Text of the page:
A former director of Crown Currency Exchange – which went bust in 2010 leaving thousands of traders and travellers without £20 million of their money – has been jailed for more than three years.
Edward Norman James, 75, of Glastonbury, was handed a 42-month sentence at Southwark Crown Court on 10 November for his involvement in the foreign currency exchange scam and "carrying on a business with a company with the intent to defraud creditors". He was the final member to be sentenced in connection with the demise of Crown Currency.
The company's boss, Peter Benstead, 72, of Penzance, had been charged with fraudulent trading, money laundering, perverting the course of justice, theft, deception and false accounting and Companies Act offences but he committed suicide during the trial, according to reports.
Administrators brought in to investigate Crown Currency's accounts found it ran a "risky business model" and traded while insolvent for over a year. Essentially, Benstead and James were found to have run a 'Ponzi' scheme whereby money from new investors was used to pay off existing investors, when the money should have come from the company's profits.
Crown Currency appeared on MoneySavingExpert.com's automated holiday money comparison service, and often topped the tables, with good feedback until its demise. It was also a Which? best buy and positively covered in the Guardian and the Daily Mail group as a holiday money provider.
Yet the real issue for consumers was some then used Crown Currency, which also traded as Travel Money Services, to convert large amounts of cash to buy properties, and some kept it with Crown for extended periods, and it was these people who lost the most.
Complaints started to surface from customers after cash they expected to arrive wasn't delivered. When the company collapsed in October 2010, nearly 13,000 overseas cash traders and holidaymakers lost money.
Six other people were also arrested and charged in connection with the failure of Crown Currency. Two women were found not guilty and discharged, while the others received sentences of up to five years' imprisonment earlier this year.
'It is good to see justice served after an event that hurt so many people'
Martin Lewis, founder of MoneySavingExpert.com, says: "It is good to see justice served after an event that hurt so many people.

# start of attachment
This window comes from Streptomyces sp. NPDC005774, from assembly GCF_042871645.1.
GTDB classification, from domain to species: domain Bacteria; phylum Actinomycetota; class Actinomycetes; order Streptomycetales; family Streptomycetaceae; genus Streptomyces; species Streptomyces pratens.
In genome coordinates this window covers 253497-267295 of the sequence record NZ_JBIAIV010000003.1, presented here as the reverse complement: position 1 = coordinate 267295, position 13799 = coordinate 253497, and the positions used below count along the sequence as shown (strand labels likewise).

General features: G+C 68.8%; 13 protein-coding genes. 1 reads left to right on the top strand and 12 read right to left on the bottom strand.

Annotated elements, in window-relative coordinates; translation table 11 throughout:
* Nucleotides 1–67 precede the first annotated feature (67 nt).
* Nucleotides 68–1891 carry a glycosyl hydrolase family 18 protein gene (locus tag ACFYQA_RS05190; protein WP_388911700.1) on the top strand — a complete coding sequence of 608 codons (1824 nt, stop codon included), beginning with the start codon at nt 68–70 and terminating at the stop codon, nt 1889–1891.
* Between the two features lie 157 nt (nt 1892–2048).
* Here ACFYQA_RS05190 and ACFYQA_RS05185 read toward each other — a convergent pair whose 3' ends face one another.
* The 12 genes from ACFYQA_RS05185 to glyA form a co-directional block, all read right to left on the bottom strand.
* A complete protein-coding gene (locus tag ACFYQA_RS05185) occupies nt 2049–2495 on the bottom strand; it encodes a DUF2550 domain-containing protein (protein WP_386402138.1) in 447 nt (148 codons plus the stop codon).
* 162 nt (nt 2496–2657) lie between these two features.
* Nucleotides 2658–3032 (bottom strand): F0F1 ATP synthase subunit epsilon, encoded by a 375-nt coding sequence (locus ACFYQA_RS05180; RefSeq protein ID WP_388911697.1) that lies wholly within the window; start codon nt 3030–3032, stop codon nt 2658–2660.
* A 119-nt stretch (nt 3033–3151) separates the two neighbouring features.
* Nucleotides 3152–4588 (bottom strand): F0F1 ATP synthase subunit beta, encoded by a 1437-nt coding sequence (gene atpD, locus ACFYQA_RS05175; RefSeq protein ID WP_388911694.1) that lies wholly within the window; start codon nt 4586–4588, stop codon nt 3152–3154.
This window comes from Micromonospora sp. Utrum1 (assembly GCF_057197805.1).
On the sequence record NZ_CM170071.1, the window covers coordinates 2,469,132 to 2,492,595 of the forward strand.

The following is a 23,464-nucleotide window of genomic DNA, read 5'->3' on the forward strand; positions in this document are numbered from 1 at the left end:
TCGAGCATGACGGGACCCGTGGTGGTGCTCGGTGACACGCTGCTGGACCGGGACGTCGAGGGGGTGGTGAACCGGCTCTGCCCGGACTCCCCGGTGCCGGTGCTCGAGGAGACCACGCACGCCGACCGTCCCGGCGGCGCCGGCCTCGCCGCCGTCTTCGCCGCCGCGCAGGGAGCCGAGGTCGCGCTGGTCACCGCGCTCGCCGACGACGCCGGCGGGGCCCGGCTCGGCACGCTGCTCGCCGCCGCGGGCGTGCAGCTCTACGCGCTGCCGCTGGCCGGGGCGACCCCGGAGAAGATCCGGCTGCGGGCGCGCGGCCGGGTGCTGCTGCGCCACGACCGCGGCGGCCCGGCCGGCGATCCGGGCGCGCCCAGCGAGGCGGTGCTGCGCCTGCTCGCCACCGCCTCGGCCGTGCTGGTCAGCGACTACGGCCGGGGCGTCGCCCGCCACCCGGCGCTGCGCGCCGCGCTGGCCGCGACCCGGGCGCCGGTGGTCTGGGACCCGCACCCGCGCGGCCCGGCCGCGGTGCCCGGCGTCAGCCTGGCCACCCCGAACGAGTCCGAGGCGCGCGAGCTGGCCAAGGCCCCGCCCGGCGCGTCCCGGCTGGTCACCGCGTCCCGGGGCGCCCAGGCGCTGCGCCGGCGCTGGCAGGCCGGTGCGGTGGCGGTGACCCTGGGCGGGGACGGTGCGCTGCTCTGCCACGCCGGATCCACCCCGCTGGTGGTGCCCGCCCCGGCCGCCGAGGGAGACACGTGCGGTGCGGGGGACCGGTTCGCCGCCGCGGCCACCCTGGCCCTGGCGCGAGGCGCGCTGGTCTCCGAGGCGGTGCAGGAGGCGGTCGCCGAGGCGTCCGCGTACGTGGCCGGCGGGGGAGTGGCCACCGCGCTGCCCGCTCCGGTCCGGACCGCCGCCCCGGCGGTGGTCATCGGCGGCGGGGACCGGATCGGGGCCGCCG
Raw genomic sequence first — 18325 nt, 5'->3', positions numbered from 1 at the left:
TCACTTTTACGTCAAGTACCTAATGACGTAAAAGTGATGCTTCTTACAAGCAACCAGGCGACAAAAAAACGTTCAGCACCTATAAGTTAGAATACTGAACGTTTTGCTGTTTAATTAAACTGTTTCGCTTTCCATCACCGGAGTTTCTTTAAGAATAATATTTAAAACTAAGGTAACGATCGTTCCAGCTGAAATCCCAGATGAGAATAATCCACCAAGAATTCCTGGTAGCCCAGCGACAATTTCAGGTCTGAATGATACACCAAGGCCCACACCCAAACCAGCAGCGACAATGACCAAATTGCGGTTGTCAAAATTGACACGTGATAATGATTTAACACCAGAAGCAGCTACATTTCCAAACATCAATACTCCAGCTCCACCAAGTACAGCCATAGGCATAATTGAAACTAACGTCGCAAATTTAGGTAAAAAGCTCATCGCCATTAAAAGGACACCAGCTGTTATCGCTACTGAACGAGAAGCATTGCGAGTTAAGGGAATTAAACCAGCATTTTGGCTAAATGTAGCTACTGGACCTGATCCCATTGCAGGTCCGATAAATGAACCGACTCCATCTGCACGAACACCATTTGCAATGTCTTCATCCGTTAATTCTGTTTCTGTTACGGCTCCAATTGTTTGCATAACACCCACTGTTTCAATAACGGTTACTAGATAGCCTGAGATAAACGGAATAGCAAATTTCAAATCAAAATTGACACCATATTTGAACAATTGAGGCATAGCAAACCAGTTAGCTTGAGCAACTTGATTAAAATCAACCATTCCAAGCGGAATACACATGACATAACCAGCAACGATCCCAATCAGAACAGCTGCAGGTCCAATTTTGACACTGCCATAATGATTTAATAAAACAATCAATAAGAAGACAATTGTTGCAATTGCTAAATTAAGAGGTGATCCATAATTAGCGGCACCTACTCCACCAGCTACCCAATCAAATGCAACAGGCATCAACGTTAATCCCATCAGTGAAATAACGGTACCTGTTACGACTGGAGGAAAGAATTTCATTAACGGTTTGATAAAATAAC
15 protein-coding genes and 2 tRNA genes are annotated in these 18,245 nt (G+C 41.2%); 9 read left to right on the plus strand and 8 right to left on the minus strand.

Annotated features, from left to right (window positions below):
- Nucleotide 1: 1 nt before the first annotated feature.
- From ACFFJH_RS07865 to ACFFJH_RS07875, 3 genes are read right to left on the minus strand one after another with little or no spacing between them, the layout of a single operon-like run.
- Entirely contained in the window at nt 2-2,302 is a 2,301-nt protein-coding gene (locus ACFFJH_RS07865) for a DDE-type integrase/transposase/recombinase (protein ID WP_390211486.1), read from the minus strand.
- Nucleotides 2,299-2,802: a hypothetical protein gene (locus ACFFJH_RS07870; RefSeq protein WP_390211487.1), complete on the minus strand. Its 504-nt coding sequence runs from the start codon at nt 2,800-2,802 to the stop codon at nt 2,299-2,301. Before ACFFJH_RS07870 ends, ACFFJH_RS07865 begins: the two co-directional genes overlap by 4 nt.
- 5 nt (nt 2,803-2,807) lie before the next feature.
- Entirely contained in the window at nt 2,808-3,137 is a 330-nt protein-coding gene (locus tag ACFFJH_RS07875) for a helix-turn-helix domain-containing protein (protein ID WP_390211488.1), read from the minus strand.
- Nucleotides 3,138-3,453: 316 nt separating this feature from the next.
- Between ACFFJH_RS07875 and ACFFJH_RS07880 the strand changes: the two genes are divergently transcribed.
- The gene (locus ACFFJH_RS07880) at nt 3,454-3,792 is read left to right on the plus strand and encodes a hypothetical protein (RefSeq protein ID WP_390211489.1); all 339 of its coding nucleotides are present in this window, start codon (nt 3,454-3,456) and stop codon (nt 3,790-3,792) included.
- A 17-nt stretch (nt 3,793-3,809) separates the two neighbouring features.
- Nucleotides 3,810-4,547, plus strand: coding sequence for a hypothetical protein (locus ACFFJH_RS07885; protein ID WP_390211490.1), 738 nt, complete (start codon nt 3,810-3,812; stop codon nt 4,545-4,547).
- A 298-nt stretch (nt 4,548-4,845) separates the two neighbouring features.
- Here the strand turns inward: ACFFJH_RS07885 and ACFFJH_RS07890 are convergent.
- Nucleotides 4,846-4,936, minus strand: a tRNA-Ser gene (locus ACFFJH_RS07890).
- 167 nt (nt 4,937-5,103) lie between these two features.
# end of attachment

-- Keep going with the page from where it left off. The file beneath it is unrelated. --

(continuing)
"Sadly though, while we've certainly learnt the lessons from this terrible firm – putting in extra safety warnings – the authorities haven't. I've given evidence at the Treasury Select Committee and many others have called on politicians and the Financial Conduct Authority to put proper regulations and guidelines into the travel money market to ensure that people are safe and this cannot happen again. Yet they've chosen not to prioritise this. So another Crown could happen again."
Bureaux de change are not protected
Crown Currency, which was based in Cornwall and mainly sold overseas money, only took payment by cash, cheque or bank transfer, so those affected did not have the same rights as consumers paying on plastic.
The problem with Crown Currency and other bureaux is that they're not protected. So if you buy cash in advance to pick up weeks later, you have no compensation rights if it goes bust while holding your money.
This is why we warn against using these firms to buy money a long time in advance. There's even a slight risk in using delivery options – handing over your pile of cash in return for theirs is the safest route. See MoneySavingExpert.com's TravelMoneyMax tool to compare the best online rates for your holiday money.
The FCA says bureaux de change don't have to be regulated because they are not viewed as providing a payment service – instead the business is simply seen as selling you goods (foreign cash). And foreign currency is not covered by Financial Services Compensation Scheme (FSCS) protection, which covers the first £85,000 (£75,000 from 1 January) in bank, building society and credit union accounts.